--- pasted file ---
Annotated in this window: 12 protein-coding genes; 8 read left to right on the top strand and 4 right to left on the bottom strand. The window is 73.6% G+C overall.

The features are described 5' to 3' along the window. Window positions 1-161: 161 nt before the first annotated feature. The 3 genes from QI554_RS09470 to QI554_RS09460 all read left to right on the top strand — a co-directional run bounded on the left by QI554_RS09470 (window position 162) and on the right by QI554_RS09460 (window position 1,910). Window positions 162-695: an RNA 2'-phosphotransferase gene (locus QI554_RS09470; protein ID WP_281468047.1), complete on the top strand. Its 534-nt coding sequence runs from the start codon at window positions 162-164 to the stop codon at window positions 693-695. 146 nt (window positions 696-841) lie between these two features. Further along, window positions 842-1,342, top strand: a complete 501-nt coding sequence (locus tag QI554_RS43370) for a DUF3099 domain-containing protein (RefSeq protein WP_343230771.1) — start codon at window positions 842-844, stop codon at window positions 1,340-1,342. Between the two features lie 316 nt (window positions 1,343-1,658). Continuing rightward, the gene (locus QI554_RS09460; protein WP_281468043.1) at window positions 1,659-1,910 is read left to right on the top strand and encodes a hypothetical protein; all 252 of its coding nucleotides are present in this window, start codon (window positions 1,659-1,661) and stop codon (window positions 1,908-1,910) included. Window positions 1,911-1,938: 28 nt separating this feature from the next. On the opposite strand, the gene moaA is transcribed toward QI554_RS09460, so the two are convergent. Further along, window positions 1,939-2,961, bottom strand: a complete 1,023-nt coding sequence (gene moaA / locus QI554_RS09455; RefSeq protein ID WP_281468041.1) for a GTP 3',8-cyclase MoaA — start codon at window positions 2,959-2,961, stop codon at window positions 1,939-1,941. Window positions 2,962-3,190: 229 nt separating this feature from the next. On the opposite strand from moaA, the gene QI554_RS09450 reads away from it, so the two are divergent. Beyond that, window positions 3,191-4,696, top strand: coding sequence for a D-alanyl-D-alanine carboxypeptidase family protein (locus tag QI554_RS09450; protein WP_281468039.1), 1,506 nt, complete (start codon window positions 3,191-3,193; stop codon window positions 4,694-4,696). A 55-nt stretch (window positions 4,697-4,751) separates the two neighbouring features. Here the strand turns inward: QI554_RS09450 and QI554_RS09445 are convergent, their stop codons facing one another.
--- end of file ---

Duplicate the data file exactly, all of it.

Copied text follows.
Annotated in this window: 12 protein-coding genes; 8 read left to right on the top strand and 4 right to left on the bottom strand. The window is 73.6% G+C overall.

The features are described 5' to 3' along the window. Window positions 1-161: 161 nt before the first annotated feature. The 3 genes from QI554_RS09470 to QI554_RS09460 all read left to right on the top strand — a co-directional run bounded on the left by QI554_RS09470 (window position 162) and on the right by QI554_RS09460 (window position 1,910). Window positions 162-695: an RNA 2'-phosphotransferase gene (locus QI554_RS09470; protein ID WP_281468047.1), complete on the top strand. Its 534-nt coding sequence runs from the start codon at window positions 162-164 to the stop codon at window positions 693-695. 146 nt (window positions 696-841) lie between these two features. Further along, window positions 842-1,342, top strand: a complete 501-nt coding sequence (locus tag QI554_RS43370) for a DUF3099 domain-containing protein (RefSeq protein WP_343230771.1) — start codon at window positions 842-844, stop codon at window positions 1,340-1,342. Between the two features lie 316 nt (window positions 1,343-1,658). Continuing rightward, the gene (locus QI554_RS09460; protein WP_281468043.1) at window positions 1,659-1,910 is read left to right on the top strand and encodes a hypothetical protein; all 252 of its coding nucleotides are present in this window, start codon (window positions 1,659-1,661) and stop codon (window positions 1,908-1,910) included. Window positions 1,911-1,938: 28 nt separating this feature from the next. On the opposite strand, the gene moaA is transcribed toward QI554_RS09460, so the two are convergent. Further along, window positions 1,939-2,961, bottom strand: a complete 1,023-nt coding sequence (gene moaA / locus QI554_RS09455; RefSeq protein ID WP_281468041.1) for a GTP 3',8-cyclase MoaA — start codon at window positions 2,959-2,961, stop codon at window positions 1,939-1,941. Window positions 2,962-3,190: 229 nt separating this feature from the next. On the opposite strand from moaA, the gene QI554_RS09450 reads away from it, so the two are divergent. Beyond that, window positions 3,191-4,696, top strand: coding sequence for a D-alanyl-D-alanine carboxypeptidase family protein (locus tag QI554_RS09450; protein WP_281468039.1), 1,506 nt, complete (start codon window positions 3,191-3,193; stop codon window positions 4,694-4,696). A 55-nt stretch (window positions 4,697-4,751) separates the two neighbouring features. Here the strand turns inward: QI554_RS09450 and QI554_RS09445 are convergent, their stop codons facing one another.